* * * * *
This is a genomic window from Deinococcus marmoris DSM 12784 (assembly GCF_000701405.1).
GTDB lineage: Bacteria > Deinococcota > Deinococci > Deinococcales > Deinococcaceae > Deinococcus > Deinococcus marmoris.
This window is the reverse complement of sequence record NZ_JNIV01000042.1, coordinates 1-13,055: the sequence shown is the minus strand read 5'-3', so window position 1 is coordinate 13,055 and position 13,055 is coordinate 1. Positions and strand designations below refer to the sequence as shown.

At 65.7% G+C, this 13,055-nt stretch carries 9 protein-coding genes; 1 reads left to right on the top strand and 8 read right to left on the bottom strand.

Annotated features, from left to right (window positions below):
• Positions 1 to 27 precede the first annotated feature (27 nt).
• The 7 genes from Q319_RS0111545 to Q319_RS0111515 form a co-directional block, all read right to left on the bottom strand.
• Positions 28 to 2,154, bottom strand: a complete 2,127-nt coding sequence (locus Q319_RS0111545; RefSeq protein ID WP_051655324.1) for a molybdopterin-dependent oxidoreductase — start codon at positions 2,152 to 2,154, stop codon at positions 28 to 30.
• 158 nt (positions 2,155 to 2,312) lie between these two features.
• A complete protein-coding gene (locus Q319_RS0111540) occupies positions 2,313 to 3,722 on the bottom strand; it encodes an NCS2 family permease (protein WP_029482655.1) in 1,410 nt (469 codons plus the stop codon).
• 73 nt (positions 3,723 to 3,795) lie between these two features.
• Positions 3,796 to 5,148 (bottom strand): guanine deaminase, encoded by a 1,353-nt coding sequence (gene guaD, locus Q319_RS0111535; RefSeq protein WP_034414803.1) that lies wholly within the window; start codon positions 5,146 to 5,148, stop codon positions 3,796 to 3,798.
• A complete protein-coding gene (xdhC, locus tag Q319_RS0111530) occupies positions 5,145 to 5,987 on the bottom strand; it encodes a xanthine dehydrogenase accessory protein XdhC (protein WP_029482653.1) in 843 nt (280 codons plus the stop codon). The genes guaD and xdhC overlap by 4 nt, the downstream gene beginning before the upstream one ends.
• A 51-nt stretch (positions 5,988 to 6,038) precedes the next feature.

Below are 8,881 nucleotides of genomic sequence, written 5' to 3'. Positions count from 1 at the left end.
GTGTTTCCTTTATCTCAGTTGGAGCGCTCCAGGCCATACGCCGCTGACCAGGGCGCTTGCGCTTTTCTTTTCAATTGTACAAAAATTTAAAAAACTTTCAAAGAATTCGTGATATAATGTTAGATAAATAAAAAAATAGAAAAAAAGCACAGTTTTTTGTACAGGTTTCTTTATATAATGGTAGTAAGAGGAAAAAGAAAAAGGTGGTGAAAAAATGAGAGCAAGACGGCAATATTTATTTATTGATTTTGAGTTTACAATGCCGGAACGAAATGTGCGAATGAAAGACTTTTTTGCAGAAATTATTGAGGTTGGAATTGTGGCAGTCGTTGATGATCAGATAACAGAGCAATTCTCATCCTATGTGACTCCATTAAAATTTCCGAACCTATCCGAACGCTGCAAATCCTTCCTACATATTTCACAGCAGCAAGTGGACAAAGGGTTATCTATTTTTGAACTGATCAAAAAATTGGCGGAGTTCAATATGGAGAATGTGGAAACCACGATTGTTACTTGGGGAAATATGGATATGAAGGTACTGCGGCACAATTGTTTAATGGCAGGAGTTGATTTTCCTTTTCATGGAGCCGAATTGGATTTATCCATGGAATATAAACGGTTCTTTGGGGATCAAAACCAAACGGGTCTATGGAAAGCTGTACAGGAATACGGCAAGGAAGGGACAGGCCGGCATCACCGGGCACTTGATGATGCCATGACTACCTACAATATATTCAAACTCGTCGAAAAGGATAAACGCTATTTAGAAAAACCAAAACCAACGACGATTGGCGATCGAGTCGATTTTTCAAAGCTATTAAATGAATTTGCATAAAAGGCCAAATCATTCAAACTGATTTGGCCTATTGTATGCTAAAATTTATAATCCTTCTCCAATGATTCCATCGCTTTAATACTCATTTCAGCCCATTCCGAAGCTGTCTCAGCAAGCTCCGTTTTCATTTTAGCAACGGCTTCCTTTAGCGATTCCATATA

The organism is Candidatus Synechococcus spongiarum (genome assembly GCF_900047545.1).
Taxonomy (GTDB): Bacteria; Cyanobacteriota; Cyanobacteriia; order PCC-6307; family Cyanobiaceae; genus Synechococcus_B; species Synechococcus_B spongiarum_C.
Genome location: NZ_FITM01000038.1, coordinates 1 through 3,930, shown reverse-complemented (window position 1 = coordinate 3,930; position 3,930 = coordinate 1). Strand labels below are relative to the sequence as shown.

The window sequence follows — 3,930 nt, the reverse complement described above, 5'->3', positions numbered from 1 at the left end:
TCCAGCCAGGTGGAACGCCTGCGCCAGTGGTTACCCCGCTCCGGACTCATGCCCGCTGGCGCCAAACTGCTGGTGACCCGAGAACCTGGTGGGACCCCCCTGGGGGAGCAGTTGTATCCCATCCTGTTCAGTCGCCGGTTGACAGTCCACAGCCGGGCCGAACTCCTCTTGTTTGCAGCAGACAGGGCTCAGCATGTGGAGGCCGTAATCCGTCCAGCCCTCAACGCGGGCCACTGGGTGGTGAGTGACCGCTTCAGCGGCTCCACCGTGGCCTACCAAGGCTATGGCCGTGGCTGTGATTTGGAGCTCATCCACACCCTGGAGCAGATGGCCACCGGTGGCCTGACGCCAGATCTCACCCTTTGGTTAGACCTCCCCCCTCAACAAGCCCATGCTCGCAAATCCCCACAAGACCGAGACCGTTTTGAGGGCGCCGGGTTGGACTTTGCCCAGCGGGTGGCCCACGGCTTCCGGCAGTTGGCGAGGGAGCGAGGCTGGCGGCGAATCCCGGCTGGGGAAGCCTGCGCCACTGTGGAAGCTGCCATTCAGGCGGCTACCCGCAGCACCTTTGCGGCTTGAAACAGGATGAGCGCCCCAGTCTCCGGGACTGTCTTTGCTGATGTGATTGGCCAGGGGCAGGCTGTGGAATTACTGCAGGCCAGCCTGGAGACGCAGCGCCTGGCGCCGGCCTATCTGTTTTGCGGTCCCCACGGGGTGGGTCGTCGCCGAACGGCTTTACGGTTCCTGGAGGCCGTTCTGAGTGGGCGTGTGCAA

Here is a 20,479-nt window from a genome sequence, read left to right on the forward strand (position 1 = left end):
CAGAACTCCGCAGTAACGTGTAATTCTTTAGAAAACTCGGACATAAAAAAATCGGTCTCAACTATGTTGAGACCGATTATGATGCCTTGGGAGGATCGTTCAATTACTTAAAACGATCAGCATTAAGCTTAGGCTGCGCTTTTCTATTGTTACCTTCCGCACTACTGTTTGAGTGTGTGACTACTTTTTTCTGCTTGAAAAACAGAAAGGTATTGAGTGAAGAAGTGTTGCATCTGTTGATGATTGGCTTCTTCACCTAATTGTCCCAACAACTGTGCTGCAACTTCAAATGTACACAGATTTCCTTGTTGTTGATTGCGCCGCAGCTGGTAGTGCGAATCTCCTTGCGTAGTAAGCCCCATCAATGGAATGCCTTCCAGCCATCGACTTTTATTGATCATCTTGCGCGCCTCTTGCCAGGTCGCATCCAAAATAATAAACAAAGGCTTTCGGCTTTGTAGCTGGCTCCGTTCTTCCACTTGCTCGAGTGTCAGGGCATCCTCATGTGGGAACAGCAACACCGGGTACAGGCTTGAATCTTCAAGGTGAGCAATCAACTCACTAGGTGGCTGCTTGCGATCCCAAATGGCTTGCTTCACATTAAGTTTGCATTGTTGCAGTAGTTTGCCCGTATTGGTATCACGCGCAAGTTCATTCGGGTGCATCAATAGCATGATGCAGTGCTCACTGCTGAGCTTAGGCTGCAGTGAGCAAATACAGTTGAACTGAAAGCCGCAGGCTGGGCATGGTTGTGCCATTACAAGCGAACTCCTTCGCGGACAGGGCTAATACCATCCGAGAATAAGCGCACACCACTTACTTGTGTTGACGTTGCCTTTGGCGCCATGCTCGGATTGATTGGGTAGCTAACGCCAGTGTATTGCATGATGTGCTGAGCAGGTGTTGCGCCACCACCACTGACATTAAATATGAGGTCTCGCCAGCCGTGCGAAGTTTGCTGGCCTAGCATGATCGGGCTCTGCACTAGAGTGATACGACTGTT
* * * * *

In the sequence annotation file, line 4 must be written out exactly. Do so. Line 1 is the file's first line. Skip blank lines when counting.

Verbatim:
At 65.7% G+C, this 13,055-nt stretch carries 9 protein-coding genes; 1 reads left to right on the top strand and 8 read right to left on the bottom strand.